KURT COBAIN was a great success. He wrote, he sang, he played lead guitar for the new band of the ’90s. He made millions of dollars overnight and retained the integrity of his music.
Despite the uproar of scandalous publicity around his marriage, it’s both true and appropriate to say that he was a loved and loving husband and father.
But now, everyone who regarded his life with a degree of interest, whether impassioned or merely curious, knows that what he had wasn’t enough or wasn’t right. His suicide asserted that all these sources of pleasure and pride were outweighed by pain.
Of course, it wasn’t inevitable that he would one day commit suicide, but nor was it beyond the scope of what was publicly known about him.
Darkly, some say it was in the water or in the blood. Aberdeen, the lumber town near Seattle where he spent his first 20 years, is described as rotten with unemployment, racked by alcoholism, drugs and suicide. Courtney Love has recalled that three of Cobain’s uncles killed themselves; she wondered whether it somehow ran in the family.
There were no such premonitions when Kurt was a child. Far from it. In Michael Azerrad’s Come As You Are, the excellent band biography of Nirvana, Cobain’s mother portrays a blissful boyhood. “He got up every day with such joy that there was another day to be had,” she says. There’s a fond memory of him strutting round the neighbourhood pounding a big bass drum strapped to his chest, singing ‘Hey Jude’ at the top of his voice.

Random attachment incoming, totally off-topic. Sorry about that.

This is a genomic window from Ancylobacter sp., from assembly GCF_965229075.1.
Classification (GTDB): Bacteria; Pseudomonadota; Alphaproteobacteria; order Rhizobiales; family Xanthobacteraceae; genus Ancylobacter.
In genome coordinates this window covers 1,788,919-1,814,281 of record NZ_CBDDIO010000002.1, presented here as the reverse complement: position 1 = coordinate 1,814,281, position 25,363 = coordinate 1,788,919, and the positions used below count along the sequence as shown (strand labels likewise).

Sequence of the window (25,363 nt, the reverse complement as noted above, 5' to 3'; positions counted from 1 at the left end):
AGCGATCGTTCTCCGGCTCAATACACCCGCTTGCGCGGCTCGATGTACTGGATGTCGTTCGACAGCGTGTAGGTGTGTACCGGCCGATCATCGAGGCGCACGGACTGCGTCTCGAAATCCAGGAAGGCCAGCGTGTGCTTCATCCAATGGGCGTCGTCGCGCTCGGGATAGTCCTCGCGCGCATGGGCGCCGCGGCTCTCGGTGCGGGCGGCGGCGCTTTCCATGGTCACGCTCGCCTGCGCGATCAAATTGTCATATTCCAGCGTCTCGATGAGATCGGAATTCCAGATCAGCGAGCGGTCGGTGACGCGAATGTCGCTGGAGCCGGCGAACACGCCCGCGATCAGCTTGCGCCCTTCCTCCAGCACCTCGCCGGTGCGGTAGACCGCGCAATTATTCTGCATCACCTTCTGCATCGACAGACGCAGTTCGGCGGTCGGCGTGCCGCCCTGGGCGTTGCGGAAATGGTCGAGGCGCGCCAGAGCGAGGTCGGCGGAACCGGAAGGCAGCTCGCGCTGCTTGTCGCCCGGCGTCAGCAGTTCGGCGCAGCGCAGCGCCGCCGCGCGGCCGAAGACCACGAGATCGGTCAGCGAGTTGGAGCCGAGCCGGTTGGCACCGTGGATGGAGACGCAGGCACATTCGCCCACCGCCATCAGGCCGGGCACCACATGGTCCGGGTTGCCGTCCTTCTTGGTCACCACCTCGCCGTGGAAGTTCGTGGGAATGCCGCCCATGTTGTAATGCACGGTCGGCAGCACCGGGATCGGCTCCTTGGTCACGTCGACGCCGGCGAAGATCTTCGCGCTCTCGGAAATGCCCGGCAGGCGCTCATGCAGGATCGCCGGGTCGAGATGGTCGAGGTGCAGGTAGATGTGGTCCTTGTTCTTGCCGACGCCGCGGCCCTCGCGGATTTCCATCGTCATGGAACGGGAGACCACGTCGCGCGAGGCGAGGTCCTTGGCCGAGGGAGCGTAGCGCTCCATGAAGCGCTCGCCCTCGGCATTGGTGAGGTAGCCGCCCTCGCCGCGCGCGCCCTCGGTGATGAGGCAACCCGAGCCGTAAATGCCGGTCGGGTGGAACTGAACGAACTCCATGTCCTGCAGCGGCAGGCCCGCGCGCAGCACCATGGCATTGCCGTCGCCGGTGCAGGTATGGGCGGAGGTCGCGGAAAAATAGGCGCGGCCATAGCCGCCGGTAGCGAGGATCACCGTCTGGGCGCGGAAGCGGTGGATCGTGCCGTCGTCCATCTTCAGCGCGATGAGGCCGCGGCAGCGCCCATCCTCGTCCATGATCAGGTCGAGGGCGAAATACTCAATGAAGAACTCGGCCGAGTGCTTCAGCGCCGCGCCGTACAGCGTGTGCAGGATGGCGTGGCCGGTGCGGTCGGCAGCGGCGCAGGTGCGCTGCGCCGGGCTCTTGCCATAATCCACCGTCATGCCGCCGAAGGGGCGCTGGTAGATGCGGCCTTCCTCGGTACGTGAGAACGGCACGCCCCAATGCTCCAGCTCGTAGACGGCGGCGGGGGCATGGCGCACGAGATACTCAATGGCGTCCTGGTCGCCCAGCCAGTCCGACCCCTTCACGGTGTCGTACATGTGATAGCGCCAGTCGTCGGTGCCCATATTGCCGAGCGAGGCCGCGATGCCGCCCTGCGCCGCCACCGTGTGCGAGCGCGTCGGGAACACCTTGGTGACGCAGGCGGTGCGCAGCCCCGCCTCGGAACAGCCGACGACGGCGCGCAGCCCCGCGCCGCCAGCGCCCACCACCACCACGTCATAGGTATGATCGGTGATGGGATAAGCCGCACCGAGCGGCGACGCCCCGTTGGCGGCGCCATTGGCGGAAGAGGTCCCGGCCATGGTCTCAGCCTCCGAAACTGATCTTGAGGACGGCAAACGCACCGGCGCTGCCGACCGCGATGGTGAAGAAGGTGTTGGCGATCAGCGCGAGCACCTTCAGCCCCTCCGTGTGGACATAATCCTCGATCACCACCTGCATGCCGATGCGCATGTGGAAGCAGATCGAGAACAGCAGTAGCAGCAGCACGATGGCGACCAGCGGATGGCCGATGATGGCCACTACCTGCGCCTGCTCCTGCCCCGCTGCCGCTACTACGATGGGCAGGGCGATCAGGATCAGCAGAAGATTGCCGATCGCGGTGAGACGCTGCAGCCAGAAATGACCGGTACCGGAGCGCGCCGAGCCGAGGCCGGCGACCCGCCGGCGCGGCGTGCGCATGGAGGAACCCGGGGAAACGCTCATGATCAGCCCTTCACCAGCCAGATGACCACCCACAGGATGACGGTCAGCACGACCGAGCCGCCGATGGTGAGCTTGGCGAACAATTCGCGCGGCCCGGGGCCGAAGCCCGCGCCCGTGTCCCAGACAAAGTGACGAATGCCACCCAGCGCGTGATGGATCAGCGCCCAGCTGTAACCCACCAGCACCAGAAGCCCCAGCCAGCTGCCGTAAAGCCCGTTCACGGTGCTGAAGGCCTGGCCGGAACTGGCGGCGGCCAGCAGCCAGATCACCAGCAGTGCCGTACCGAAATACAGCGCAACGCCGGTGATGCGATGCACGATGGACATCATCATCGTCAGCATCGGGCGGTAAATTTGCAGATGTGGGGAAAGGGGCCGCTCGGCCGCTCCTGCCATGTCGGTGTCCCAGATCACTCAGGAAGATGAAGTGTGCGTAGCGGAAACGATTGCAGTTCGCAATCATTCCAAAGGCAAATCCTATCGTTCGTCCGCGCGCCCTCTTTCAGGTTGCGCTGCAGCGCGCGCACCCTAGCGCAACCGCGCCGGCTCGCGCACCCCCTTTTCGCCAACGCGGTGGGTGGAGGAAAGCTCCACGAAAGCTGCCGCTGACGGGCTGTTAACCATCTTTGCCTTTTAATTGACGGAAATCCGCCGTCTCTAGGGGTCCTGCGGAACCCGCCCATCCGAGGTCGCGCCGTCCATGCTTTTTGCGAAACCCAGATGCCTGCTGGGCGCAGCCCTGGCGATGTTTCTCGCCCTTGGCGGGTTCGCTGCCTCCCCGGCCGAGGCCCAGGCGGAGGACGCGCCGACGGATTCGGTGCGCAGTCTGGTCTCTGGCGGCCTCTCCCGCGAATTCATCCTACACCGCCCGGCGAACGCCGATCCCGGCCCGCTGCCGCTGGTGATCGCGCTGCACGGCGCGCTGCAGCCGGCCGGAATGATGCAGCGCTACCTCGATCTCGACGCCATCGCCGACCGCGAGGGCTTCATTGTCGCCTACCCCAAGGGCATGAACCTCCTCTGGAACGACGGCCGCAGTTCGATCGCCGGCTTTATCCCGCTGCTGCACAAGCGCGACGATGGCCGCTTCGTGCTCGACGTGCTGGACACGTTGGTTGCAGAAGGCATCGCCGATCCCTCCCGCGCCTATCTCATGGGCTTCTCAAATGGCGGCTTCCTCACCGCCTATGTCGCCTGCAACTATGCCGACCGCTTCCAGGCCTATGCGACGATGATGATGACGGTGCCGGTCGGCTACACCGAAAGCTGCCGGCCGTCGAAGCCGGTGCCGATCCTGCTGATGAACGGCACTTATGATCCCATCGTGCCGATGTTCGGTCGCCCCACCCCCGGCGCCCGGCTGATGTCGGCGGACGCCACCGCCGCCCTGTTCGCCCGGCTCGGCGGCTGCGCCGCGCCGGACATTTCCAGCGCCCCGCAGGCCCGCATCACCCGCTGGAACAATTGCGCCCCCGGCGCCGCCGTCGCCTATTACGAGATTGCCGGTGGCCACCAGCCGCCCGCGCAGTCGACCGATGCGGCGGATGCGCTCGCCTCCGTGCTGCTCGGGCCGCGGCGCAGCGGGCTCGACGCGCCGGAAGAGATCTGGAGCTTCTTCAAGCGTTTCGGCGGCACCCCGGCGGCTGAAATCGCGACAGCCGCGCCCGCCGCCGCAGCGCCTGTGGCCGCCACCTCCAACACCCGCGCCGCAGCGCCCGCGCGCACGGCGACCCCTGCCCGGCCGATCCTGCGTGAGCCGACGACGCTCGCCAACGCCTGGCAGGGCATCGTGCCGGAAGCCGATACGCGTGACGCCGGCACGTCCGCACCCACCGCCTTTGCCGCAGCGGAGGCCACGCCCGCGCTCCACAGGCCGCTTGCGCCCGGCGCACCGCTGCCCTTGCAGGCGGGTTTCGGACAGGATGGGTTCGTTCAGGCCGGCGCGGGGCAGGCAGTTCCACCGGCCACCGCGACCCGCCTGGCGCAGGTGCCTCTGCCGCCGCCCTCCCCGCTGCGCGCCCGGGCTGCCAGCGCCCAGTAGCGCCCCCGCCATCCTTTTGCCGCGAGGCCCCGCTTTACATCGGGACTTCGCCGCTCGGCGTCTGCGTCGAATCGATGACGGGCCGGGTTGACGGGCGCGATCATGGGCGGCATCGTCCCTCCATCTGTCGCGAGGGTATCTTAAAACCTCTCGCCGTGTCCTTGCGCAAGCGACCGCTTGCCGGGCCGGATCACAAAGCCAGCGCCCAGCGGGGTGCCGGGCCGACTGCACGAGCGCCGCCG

However, the picture changed completely the moment his parents split up in 1975. There are no half-measures in his mother’s account of the boy’s reaction: “It just completely destroyed his life. I think he was ashamed. And he became very inward – he just held everything in. I think he’s still suffering.”
He was eight. The joyful child was suddenly transformed into a surly character recognisable from Bleach or In Utero. He fell into vicious moodiness; he was destructive, out of control. He was moved on to his father, who had no patience and belted him a good deal. Then, through his early teens, he passed successively to several aunts and his grandparents.
It seems he gave his mother endless grief, yet always wanted her there to look after him. She says she took him back into her home after Cobain had been “months on the phone crying” about it. This was in 1984 when he was already 17 and starting to hang out with Aberdeen’s proto-grunge hard cases; he’d smoked pot, popped Percodans and had his first one-off shot of heroin.
Two years later, after his spell of romantic vagrancy sleeping under the Wishkah River bridge (as per ‘Something In The Way’), his mother was still paying his rent for him and when he badly burnt his hand with chip fat, she nursed him.
It may have been no coincidence that when, at 20, he finally moved out of Aberdeen and into the boho art and music scene in Olympia, the Washington state capital, for the first time he began to suffer the excruciating stomach pain which was never fully explained nor cured.